Talk Like a Magician
Despite any stereotypes that are out there about magicians, not all of them wear top hats and tails or have shapely assistants in sparkly costumes - nor do all magicians sound alike when performing magic. One thing they do have in common is PATTER, the script they go by when performing a trick, even when that script is silence.
PatterPatter is a big part of magic - after all, what exactly do you say when you are doing a card trick? “Pick a card, any card” is a great example of patter - even if a bit over done. At its most simple patter is simply the words being spoken and the direction being given during a trick. It can be as simple or complex, as straight forward or as dramatic as the magician chooses to best perform the trick at hand.
InstructionalThe basic patter that most magicians start with is Instructional patter - telling the spectator what to do and what is happening during a trick. “I’ll spread the cards and you take one at random. Okay, pull it all the way out and take a good look. Got it? Good, now put it back in the deck right here. Now I will cut the cards and shuffle them. Watch as I use my magic to thumb through the deck to find your card. This is your card, the Ace of Spades!”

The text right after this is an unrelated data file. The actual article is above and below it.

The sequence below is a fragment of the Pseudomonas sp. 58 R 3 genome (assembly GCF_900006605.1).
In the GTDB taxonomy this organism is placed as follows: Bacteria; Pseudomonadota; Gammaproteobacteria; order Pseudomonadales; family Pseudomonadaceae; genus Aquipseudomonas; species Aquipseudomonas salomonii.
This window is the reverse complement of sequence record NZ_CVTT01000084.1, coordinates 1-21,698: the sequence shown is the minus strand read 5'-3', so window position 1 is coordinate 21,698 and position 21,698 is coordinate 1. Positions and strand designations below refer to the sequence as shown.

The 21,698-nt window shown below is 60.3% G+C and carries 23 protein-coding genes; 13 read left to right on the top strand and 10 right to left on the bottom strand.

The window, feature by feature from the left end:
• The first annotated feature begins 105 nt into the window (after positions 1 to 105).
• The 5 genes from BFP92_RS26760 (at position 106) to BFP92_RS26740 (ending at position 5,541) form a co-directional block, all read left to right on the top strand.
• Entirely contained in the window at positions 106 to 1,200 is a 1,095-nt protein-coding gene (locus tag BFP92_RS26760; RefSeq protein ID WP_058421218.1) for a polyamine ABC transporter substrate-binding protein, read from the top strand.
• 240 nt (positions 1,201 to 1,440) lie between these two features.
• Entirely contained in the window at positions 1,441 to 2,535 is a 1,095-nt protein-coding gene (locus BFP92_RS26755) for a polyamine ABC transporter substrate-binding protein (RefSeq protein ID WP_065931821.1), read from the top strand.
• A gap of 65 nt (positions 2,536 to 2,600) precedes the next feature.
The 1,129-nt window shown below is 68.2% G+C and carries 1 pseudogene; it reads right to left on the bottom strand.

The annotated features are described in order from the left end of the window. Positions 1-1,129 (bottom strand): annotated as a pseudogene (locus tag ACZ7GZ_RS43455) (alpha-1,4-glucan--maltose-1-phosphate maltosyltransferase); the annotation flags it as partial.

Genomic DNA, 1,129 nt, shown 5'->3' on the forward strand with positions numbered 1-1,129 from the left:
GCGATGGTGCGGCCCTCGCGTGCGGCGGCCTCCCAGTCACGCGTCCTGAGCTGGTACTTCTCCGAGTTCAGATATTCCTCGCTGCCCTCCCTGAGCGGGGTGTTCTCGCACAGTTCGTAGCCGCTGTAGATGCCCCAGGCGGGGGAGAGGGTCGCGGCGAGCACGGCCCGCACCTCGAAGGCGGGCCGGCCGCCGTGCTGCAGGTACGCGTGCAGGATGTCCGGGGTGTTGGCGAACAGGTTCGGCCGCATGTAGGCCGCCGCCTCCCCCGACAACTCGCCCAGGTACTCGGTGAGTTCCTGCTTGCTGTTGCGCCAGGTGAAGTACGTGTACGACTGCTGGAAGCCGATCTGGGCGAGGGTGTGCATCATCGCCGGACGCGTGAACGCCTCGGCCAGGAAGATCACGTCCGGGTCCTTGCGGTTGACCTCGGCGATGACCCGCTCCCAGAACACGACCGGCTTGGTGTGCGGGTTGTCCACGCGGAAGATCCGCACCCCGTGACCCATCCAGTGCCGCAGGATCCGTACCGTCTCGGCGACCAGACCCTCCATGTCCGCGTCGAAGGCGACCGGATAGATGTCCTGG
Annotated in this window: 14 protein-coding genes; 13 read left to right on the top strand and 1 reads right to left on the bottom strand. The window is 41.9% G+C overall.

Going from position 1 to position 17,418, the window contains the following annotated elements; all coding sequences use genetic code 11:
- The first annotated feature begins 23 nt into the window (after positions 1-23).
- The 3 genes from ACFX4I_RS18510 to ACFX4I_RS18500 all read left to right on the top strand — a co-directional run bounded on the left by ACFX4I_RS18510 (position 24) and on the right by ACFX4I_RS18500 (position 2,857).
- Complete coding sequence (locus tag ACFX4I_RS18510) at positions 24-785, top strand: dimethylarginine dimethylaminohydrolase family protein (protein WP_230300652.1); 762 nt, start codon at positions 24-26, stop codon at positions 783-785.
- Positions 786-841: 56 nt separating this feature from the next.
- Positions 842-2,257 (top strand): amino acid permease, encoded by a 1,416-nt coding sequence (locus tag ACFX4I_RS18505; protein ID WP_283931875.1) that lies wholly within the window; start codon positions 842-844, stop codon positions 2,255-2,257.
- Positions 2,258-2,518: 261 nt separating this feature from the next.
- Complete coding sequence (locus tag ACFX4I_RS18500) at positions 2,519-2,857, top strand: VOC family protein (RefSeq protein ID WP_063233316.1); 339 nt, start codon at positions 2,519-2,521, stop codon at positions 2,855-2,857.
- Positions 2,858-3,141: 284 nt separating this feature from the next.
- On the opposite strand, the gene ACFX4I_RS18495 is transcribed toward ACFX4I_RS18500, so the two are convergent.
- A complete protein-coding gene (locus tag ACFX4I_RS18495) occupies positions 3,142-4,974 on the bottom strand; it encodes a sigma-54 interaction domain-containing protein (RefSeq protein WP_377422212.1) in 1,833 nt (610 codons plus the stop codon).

Instructional patter is simple, straight forward and effective.
MusicalMusic often tells a story and some of the best stage performances are done to music. David Copperfield produced many TV specials where acts were put to music to great affect. Some magic routines, such as the linking rings, are often improved by using music and little to no words. If the routine you are planning is flashy, lasts more than a few minutes, or tells a story in itself, consider setting it to music.
Story TellingWhen a magician weaves a story as he performs magic, playing cards become cops and robbers, coins become ships and billiard balls become planets. The trick itself is a story of sorts and ultimately the point of a trick is to entertain, so Story Telling Patter often goes hand in hand as a perfect match with magic. What kind of story you tell depends on the trick you are performing, your audience and you. You could tell as story about “When I first learned this trick” and walk through your experience watching it performed by another magician - all the while your fingers do the trick and amaze your audience.
Putting it TogetherIn the end, the kind of patter you pick will vary from trick to trick. You may have learned a set patter when you learned the trick (these are often of the Instructional variety) and stick with it because it helps you recall the steps to the performance. On the other hand you may take a trick that is fairly common and add a wrinkle to it with a creative story. You may certainly mix it up as well, either blending patter styles or alternating from trick to trick.
One final word on patter - it does not serve only to entertain, but also to misdirect. Listening to a story about four crooks trying to evade capture will take the audience mind off of the cards in your hand and what you are doing with them as they watch and listen for the resolution of the story.